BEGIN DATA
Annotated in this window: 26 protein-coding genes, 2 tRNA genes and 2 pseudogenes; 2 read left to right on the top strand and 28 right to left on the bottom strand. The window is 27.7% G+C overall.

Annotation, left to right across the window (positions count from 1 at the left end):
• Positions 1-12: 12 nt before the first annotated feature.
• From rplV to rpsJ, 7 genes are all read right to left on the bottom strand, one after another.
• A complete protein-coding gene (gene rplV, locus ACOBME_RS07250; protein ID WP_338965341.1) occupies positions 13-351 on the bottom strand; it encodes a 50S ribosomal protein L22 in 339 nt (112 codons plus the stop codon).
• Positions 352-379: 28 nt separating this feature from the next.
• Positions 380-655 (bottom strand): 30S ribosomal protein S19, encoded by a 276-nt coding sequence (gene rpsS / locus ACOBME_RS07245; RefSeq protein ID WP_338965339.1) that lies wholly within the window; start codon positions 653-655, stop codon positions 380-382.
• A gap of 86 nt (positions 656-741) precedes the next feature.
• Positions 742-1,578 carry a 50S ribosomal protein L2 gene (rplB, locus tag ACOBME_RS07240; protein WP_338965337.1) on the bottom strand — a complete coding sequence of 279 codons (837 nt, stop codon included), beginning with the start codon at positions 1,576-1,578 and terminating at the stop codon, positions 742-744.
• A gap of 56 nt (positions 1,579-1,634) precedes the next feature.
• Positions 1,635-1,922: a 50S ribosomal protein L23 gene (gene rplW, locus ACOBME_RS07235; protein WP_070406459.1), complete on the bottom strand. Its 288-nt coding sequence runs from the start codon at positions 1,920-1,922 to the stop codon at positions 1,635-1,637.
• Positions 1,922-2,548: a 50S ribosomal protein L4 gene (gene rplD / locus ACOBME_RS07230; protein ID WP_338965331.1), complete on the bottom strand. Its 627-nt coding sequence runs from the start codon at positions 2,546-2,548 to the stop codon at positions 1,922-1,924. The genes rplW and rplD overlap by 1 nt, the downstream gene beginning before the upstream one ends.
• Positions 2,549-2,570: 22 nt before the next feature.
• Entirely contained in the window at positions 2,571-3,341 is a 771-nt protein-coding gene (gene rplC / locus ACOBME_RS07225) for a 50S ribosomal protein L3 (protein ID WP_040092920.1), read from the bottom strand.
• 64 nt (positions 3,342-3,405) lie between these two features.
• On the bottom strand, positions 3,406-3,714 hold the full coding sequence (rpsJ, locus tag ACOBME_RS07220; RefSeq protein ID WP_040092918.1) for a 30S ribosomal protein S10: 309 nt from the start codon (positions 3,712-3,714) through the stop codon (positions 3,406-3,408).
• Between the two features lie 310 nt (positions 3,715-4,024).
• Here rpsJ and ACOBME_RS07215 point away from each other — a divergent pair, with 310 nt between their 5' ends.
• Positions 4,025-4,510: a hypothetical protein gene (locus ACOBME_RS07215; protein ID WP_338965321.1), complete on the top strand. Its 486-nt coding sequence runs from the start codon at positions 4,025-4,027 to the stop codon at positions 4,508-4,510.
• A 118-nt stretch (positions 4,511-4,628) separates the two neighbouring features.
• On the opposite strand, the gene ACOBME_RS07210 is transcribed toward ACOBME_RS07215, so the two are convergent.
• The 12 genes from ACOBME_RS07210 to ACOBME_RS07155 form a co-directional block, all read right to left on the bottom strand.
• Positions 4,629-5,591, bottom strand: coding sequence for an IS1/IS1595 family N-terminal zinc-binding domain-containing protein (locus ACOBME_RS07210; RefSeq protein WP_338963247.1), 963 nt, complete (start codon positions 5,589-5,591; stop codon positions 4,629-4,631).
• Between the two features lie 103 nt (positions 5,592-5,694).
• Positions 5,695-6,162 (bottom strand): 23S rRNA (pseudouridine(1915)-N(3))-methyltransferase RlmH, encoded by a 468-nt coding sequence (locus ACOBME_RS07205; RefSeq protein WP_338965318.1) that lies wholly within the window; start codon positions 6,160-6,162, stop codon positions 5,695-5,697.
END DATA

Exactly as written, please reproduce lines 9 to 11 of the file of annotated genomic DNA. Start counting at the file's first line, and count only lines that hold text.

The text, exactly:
• Positions 742-1,578 carry a 50S ribosomal protein L2 gene (rplB, locus tag ACOBME_RS07240; protein WP_338965337.1) on the bottom strand — a complete coding sequence of 279 codons (837 nt, stop codon included), beginning with the start codon at positions 1,576-1,578 and terminating at the stop codon, positions 742-744.
• A gap of 56 nt (positions 1,579-1,634) precedes the next feature.
• Positions 1,635-1,922: a 50S ribosomal protein L23 gene (gene rplW, locus ACOBME_RS07235; protein WP_070406459.1), complete on the bottom strand. Its 288-nt coding sequence runs from the start codon at positions 1,920-1,922 to the stop codon at positions 1,635-1,637.